Ken Lay Was Not "Lynched"

Last week, just after former Enron Chairman Ken Lay died of a heart attack in Colorado, I caught a ton of flak from many ofyou when I suggested that he had not "gotten away with anything" by dying before he reached a federal prison. Today, one day after his memorial service in Houston, I am back to say that by the same token I think it is preposterous to say, as some did at the service, that Lay was the victim of a "lynching" by prosecutors, the press, and the thousands of men and women of Enron who lost it all when the company went bankrupt.

There is no contradiction in those two positions. I think Lay died as a direct result of the stress he felt in the wake of his felony convictions following his federal trials in Houston. I think he died at the lowest ebb in his life and with the knowledge that he was, in the main, a hated figure in his beloved hometown. But I also think that he alone was repsonsible for his predictment; that he deliberately and continuously turned a blind eye to the massive corporate fraud that was taking place at his beloved company. A jury and a judge said so and no legal fiction that Lay's conviction now dies with him changes the fact that he was deemed guilty beyond a reasonable doubt after a full and complete trial.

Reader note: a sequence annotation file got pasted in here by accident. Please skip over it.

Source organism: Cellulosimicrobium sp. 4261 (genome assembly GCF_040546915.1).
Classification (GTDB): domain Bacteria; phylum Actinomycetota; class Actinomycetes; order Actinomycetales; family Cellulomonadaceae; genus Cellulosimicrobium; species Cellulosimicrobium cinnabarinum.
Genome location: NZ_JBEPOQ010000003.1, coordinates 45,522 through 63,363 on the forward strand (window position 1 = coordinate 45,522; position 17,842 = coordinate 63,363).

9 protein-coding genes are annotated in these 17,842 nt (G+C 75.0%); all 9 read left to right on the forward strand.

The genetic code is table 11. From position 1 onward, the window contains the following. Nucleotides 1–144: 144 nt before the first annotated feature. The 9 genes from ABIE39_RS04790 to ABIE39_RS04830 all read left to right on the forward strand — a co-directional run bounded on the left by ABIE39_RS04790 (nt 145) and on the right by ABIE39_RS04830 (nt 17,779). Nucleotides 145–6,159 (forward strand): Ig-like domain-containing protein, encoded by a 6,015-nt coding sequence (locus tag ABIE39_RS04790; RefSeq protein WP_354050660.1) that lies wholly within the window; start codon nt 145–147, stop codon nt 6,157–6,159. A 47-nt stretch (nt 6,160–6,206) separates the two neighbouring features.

To call Lay a victim of anything other than his own hubris is to insult the people who trusted him, and Enron, and lost their jobs, their pensions, their homes and everything else when it turned out that Enron was rotten to its glitzy core. I understand that Lay did a great many good things in his life-- that he gave away millions and millions of dollars to various charities and otherwise helped a great many people who needed it. Good people do bad things. And bad people do good things. Lay was both a sinner and a saint. But the one thing he wasn't was a victim.

By Andrew Cohen |  July 13, 2006; 12:00 PM ET
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Let's understand and appreciate the lay of the land before coming down on one side or the other. There is a substantial public record to consider. Perhaps friends have additional information; but it will not be subject to the cross examination that took place in the court room. Look at business texts pre-2001 via indexes to learn about Lay before the fall and compare it to post 2000 events. Look at the whole picture. Consider the times. Consider the politics that Lay was involved in.

Posted by: Shag from Brookline | July 13, 2006 04:48 PM

people that were prosecuted publically are both dead, that is both convenient and predictable. There's also three Enron people that were extradited summarialy from can read about that on Postglobal blogsite. Perhaps they'll disappear too....wouldn't that be convenient. Washington DC might as well be a backwater town in Louisana as far as being able to trust the government/police is concerned....right now.

Is it true that GITMO detainees are actually litigants in a lawsuit with the United States...suing a United States company....wherein the matter was settled by a military intervention in Afghanistan making the whole 13 Trillion dollar deal a moot point?

Posted by: it's interesting that both | July 17, 2006 07:57 PM

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